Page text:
The human hissed, startling her from her musings. He pointed to the south. A slow moving, ragged line of dirty helmets, black, greasy hair, and shaved green skin was making its way in their direction. The orcs had arrived. He patted her leg and pointed to the village in a clear indication of what to do that needed no words. She was to go warn the village while he did whatever he could to slow or stop the advance. Dirdre nodded and slipped around the trunk to the sylvan pathways that would take her back faster then tramping through the woods ever could.

She had been gone for only a few minutes when she realized with a surge of panic that her flute was still at the tree. Torn with indecision, she stood on a branch and cast looks between Taylorís post and the village. On one hand, she was responsible for the lives of the villagers. On the other, the flute was the last thing she had of her family; which had been passed down for untold generations, that her parents had spent so many happy times teaching her to play, and then how they and her brothers had gotten into impromptu concerts. That decided her. With the pathways in the trees, she could get back in time to warn them. It shouldnít take more then five minutes to get the flute and back.

She raced through the trees, darting around trunks and under low-hanging branches, moving mostly by feel and instinct then any pre-formed plan. It took a shorter time then planned to return. She breathed heavily, preparing a sheepish explanation for Taylor, then she froze as her fingers closed around the flute. Her human partner wasnít there.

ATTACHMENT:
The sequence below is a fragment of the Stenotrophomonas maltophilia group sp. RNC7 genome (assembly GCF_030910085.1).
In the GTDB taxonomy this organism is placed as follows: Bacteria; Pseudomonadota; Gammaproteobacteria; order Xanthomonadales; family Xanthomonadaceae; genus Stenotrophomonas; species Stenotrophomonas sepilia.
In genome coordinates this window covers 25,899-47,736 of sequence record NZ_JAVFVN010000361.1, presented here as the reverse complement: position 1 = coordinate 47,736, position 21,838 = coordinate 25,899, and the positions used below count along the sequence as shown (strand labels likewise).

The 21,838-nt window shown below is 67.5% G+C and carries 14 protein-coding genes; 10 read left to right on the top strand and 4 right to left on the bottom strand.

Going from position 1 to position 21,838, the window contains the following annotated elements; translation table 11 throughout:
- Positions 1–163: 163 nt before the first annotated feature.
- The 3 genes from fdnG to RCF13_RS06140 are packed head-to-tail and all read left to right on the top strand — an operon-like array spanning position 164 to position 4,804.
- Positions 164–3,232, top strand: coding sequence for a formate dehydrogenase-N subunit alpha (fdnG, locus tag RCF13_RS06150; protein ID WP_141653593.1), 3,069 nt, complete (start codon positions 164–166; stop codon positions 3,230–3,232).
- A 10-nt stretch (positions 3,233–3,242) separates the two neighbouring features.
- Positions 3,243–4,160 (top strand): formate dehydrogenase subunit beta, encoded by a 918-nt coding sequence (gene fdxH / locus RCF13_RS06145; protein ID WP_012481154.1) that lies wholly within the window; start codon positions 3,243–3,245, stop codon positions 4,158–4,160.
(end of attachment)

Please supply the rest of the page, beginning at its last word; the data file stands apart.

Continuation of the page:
Dirdre went into hunter mode, going totally alert and silent. There were voices below, speaking in the guttural, harsh tones of orcish. The elf peered cautiously downwards, fingers tightening around a dagger as she stuffed the flute into its pouch. If Taylor was in trouble....

The sight that met her eyes made her blood run cold, then blazing hot with pure primal rage. Taylor leaned against a tree trunk opposite her, talking to two orcs at the head of the crowd of at least a score of the monsters.

"Smell elfs," one of the lead orcs, dressed in a set of fine chain mail obviously meant for a bigger human, growled.

"I told you," Taylor growled back, "thatís my partner. Sheís gone now."

"Betrayal!" the other leader croaked. This one was wearing a bear skin and elaborate headdress, as well as a medallion of some sort it clutched close.

Taylor gave it a look as if he were a puppy it just kicked for no reason. "Never! She thinks youíll make a frontal attack, but I can get you in the back way. With her warning them, it will be unprotected."

Oh, yes. Betrayal indeed, Dirdre mentally snarled. Once again, a human she called friend had turned on her. But this time, it would be a different village, different children left homeless... alone. Her hand clenched around a dagger hilt, turning knuckles white and digging imprints into her palm. The pain finally drew her attention from the scene below and she gave it a bitter smile. It really was nice of Taylor to give her a dagger. It was only right that she return it....